Recent research has shown that soundscapes are important in defining the character of a place or scene and in influencing the perceived quality. Unfortunately, soundscape has not always been a fully integral part of modern urban city planning, where visual aesthetics and material sustainability dominate. Usually only a noise pollution, is considered, which is a small and extreme part of the soundscape. This project will attempt to change this by looking at the impact of soundscape in urban regeneration scenarios. Virtual audio and visual rendering will be used together to create virtual reality (VR) simulations. Human responses to these will then be tested to determine if a significant change of attitude can be effected by changing the soundscape.
Growing concerns about climate change have led to an increased interest and investment in the development and deployment of low carbon technologies.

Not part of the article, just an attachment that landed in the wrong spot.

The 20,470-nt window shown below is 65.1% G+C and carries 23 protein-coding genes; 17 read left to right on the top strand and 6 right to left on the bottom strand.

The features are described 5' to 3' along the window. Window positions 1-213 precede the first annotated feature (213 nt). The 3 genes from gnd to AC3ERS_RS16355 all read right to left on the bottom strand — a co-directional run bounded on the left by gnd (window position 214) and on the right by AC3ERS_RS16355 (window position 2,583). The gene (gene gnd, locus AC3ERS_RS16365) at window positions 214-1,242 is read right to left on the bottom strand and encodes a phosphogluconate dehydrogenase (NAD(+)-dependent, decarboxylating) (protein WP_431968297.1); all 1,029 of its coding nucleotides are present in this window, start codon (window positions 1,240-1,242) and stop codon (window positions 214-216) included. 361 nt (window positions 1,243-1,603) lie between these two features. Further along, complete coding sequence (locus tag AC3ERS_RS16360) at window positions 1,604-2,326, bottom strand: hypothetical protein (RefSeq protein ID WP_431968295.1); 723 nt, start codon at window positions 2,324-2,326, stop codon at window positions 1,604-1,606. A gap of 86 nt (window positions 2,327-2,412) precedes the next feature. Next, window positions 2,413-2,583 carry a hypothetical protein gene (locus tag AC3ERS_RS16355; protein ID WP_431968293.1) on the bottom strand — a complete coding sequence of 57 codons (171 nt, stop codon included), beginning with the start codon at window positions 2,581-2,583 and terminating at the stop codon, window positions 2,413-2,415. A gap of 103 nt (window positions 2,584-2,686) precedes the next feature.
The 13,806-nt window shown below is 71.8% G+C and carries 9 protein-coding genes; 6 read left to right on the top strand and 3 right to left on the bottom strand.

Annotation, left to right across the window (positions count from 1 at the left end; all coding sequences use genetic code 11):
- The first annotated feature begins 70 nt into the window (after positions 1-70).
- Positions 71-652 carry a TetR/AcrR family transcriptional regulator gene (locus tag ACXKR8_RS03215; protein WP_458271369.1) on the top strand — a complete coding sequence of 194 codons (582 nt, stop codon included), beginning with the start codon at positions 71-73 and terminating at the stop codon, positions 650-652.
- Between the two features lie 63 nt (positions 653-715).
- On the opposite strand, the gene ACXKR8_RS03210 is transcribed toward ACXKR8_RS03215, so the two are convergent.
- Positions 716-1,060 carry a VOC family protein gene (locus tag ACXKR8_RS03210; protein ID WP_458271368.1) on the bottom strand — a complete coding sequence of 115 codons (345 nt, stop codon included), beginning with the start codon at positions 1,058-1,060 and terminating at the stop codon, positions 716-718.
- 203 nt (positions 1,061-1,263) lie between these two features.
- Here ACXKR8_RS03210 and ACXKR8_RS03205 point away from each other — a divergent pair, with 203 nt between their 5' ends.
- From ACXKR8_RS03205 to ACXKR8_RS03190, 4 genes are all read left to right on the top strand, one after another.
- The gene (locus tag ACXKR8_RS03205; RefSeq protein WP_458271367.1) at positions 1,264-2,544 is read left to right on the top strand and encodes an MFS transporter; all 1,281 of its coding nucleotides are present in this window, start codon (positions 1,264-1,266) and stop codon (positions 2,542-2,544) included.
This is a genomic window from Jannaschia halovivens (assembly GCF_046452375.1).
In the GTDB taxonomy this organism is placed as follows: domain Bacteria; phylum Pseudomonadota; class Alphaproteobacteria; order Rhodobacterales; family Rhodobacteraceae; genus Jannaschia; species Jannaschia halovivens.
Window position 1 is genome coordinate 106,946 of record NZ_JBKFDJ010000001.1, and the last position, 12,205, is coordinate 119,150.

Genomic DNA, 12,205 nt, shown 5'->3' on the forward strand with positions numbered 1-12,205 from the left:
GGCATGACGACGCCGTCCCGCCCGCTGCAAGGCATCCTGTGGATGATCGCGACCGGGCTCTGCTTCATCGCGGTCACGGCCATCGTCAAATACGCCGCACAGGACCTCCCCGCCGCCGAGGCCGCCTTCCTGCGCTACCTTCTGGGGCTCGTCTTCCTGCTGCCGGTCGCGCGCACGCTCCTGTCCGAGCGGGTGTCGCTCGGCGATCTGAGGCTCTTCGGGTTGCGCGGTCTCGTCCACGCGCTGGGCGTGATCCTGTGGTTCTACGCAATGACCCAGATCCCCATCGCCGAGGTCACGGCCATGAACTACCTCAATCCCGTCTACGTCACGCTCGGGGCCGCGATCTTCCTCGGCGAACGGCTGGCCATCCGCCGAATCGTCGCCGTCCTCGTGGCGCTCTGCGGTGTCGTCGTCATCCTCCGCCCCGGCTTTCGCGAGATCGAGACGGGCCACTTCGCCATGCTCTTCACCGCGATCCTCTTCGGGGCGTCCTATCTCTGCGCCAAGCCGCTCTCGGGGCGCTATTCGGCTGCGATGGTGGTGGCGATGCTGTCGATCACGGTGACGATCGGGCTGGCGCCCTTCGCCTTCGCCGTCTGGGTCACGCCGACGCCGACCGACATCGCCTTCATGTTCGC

Wind farms are now ubiquitous as a sustainable method for harvesting wind energy. Due to the availability of adequate area and levels of nuisance to human environment, these are commonly deployed in remote sites and off-shore locations where monitoring and maintenance of units is typically costly. Remote acoustic monitoring presents advantages that could provide an efficient solutions. An independent and remote system, i.e not mounted on the turbine, is able to monitor various elements of a turbine and detect various types of fault from the sound emitted by the turbines. This PhD project aims to research methods to extract a wind turbine’s acoustic signature and, by advanced analysis, determine the condition of its various components. Signal detection and analysis techniques will be a starting point, although more advanced techniques such as blind source separation and machine learning methods will also be part of the doctoral research.